Currently, the conflict between Russia and Ukraine could have an impact on the EU region’s energy-dependent relationships. This study lays out a strategy for luring energy corporate investors to make investments in clean energy technology, thereby helping to mitigate the effects of global warming caused by wood burning while also advancing the regional long-term technological development and energy sustainability. On the other hand, we assessed the financial, technological, and environmental elements of suggested energy plans for the country using RETScreen simulation. We used a NASA satellite database to evaluate the climate data of the proposed site, and the local currency, the Euro, was used to assess the financial viability. In addition, our analysis encouraged policymakers, energy operators, entrepreneurs, and energy industry stakeholders to invest in green technology innovation. The research details the technical analysis and optimal orientation for installing solar arrays in the Porto/Pedras Rubras area, as well as discussing the architecture of a 100 MW grid-connected solar photovoltaic system. Financial, carbon emission, and risk analyses of the proposed system are also presented in this study. There are a number of other significant benefits to this study as well. It makes the state less reliant on volatile energy markets in other countries and shows how to get long-term energy security. Second, the RETScreen results inspired business owners and other stakeholders to make investments in green technologies.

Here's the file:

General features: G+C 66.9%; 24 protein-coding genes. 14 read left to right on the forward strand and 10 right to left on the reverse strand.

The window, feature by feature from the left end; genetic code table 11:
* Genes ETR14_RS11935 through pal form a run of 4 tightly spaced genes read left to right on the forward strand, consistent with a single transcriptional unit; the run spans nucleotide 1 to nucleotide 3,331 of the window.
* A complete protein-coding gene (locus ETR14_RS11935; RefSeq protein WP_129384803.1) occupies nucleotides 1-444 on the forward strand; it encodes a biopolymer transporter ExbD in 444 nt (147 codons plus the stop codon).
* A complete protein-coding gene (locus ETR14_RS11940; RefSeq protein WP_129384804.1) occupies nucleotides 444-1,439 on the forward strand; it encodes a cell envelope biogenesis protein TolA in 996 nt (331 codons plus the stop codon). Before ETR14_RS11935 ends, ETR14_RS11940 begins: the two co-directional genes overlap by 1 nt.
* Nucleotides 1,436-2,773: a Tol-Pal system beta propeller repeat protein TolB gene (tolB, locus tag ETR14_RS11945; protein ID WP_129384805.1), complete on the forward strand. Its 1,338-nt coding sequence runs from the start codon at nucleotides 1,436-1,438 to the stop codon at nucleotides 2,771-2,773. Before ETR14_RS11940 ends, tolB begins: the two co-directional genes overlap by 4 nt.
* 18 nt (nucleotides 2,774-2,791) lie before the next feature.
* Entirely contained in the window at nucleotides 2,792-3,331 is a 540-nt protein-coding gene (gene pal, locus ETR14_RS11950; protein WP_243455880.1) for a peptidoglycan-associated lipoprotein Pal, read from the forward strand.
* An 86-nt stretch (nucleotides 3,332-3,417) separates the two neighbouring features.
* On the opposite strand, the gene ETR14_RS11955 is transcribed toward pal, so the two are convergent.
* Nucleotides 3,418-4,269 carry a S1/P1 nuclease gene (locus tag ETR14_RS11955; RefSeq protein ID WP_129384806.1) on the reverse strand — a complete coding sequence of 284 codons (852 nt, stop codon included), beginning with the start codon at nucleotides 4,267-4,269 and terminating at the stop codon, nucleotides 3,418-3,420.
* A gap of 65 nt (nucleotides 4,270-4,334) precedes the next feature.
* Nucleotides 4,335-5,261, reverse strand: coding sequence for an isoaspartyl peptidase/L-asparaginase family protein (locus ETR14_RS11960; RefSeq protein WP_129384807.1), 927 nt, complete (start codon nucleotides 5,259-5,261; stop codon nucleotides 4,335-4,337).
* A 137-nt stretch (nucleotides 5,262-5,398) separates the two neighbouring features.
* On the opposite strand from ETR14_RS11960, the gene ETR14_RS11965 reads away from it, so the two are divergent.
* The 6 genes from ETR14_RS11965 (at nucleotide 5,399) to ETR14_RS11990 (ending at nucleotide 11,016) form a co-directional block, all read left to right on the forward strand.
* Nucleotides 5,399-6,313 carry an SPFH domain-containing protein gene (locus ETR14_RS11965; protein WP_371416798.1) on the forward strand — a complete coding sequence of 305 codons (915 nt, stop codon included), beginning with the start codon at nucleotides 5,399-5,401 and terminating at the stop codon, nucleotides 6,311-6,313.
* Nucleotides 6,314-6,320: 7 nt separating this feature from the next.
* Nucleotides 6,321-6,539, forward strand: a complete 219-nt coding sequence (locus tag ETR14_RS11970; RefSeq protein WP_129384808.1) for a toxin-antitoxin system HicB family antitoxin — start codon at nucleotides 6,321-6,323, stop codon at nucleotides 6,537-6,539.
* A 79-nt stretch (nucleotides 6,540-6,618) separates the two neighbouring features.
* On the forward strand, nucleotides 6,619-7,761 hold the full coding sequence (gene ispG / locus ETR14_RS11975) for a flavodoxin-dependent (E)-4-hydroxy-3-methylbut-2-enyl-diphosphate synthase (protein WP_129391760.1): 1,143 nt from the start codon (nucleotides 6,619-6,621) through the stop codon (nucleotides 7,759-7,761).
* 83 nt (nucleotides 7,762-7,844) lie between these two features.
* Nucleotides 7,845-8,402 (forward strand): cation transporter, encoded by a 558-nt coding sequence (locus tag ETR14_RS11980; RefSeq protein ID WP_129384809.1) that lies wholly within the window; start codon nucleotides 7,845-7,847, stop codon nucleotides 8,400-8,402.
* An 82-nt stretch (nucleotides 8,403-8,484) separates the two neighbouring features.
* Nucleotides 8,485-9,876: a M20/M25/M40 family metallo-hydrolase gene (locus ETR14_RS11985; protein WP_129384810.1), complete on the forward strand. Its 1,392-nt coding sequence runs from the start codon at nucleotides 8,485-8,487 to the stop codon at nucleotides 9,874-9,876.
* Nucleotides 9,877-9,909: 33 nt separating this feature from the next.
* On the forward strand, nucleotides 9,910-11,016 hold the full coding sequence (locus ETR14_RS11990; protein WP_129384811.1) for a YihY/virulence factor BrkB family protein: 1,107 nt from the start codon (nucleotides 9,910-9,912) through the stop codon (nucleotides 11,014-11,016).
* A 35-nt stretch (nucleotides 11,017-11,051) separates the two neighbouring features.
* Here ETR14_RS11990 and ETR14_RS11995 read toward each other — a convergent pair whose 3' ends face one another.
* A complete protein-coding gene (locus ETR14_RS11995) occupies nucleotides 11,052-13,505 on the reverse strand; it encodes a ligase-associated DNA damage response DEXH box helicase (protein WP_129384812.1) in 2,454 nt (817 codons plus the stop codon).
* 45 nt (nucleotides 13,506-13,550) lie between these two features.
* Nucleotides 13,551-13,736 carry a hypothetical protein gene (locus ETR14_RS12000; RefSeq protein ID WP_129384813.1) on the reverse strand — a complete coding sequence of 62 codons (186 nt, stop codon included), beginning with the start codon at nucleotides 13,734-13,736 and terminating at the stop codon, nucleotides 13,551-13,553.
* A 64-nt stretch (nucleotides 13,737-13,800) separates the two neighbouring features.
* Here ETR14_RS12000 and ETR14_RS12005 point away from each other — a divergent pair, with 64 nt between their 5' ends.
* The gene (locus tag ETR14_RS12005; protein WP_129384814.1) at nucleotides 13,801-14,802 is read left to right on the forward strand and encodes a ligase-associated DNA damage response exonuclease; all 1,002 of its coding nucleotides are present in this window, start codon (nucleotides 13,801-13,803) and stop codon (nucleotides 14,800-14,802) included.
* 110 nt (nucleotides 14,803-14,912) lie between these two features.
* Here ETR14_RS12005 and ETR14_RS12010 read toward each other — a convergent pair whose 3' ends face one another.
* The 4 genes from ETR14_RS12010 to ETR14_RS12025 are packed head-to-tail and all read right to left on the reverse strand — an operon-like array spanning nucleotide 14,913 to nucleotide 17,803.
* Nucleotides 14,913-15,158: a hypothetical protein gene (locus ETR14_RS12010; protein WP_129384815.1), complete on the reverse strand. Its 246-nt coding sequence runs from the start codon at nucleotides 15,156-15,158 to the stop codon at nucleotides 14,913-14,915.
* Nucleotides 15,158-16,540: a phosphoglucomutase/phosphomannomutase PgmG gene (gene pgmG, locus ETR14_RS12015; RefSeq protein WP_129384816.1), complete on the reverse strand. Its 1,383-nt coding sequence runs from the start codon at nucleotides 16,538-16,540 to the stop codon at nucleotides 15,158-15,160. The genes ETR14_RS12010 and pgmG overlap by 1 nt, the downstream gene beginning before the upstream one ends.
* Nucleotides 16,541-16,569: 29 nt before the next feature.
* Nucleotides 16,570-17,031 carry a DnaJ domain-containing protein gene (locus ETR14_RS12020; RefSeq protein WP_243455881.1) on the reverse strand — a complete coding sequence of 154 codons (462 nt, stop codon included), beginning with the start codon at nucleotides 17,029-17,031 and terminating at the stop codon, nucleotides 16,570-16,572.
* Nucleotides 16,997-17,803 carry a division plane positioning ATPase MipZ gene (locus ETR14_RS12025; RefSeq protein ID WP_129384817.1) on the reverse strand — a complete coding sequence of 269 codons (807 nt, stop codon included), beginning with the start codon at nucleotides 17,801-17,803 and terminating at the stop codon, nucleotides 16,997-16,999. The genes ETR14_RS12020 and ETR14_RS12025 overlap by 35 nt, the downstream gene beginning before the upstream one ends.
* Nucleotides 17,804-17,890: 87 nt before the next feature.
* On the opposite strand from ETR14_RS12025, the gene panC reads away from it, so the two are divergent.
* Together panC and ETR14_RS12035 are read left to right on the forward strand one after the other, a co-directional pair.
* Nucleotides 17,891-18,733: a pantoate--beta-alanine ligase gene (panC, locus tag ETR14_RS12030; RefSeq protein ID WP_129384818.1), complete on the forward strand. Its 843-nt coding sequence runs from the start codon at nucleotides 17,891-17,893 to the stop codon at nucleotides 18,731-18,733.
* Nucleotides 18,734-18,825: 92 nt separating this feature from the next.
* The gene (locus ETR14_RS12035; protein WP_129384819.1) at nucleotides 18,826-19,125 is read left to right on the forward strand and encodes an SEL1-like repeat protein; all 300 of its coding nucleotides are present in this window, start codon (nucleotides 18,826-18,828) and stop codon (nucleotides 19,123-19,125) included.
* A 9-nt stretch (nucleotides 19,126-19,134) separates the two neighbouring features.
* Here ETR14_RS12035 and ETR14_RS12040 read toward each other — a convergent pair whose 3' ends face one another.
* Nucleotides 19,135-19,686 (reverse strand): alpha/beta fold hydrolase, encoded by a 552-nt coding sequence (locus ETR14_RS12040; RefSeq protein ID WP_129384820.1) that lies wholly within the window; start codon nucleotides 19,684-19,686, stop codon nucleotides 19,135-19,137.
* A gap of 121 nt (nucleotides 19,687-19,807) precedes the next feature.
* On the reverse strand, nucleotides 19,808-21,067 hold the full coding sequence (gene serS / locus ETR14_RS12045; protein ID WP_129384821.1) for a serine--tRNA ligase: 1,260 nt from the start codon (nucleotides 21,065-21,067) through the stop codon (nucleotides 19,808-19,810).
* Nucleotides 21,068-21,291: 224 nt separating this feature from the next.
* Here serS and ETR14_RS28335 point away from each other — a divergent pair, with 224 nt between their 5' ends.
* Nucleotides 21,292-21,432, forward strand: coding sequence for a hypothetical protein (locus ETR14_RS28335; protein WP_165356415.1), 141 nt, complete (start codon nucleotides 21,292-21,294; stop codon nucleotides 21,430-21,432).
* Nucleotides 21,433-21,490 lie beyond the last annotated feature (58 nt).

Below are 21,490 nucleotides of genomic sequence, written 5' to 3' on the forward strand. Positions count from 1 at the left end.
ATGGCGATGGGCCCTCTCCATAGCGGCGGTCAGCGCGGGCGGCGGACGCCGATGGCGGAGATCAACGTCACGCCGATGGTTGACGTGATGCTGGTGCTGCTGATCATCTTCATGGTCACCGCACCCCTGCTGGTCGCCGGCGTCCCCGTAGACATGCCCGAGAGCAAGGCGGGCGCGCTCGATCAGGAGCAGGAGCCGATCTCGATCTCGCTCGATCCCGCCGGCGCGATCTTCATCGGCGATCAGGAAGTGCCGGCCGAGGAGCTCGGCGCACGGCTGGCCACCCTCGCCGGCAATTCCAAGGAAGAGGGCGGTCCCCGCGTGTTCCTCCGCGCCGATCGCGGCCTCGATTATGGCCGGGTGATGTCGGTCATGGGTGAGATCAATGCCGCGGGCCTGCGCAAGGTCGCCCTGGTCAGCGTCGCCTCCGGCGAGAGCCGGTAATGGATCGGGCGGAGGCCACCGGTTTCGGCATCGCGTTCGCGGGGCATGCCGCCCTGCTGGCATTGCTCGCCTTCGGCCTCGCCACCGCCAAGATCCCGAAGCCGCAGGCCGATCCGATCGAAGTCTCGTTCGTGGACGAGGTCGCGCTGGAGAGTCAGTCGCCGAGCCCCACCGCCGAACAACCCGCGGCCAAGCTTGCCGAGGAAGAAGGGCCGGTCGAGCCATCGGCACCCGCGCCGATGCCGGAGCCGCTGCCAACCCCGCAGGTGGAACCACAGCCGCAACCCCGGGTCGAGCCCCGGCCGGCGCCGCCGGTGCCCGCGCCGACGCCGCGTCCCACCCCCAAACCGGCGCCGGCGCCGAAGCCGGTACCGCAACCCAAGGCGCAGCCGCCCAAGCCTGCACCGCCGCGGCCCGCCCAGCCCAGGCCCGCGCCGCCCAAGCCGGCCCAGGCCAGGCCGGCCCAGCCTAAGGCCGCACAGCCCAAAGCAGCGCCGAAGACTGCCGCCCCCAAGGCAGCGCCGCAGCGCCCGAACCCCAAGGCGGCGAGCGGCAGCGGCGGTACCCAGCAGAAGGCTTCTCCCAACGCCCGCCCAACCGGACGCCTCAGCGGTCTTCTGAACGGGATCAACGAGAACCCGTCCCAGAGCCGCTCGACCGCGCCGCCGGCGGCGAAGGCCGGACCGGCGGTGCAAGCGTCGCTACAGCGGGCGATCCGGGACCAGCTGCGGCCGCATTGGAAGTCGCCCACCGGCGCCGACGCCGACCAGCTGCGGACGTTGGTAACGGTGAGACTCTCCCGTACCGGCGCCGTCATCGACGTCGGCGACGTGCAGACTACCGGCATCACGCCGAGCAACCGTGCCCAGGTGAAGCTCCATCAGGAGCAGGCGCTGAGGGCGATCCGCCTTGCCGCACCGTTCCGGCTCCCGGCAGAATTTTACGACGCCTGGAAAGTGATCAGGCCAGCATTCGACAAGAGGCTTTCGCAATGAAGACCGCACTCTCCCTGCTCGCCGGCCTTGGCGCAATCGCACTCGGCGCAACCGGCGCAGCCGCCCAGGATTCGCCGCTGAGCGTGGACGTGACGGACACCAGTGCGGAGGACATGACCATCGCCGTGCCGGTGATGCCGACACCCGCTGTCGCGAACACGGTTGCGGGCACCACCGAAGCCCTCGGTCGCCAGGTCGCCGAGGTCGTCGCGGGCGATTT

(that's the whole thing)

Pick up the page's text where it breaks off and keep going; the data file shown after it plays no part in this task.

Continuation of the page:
This article focused on the economic assessment and sustainability analysis of climate change adaptation strategies taken by the rice farmers of Bangladesh. A binary probit model, PSM model, and a Tobit regression model were applied to analyze the determining factors of the adaptation choices and to measure the economic impact and sustainability levels. The study was based on primary data, and the data were collected from Iswardi upazila, Pabna District. The binary probit model was applied to determine the influencing factors in the adaptation choices. Farming experience, extension contact, credit availability and education affected choosing adaptation options. The PSM model found that adaptation strategies, such as chemical fertilizer, irrigation, income diversification, crop rotation and high-yielding (HYV) rice varieties gave additional profits of 14,701.1 TK, 4,259.19 TK, 13,218.3 TK, 890.23 TK and 17,894.3 TK, respectively. The Tobit regression model emphasized that farmers’ socio-economic features such as education level, getting extension service, credit availability, and land size were sustainable in all three dimensions. In addition, crop variation, off-farm diversification, and use of HYV had substantial relationships with the agricultural sustainability in its three indicators of economic, environmental, and social sustainability. Policies such as encouraging adaptations, improving extension service, dual or triple cropping system, use of high qualities of seeds, and subsidy for high production cost were suggested for agricultural sustainability.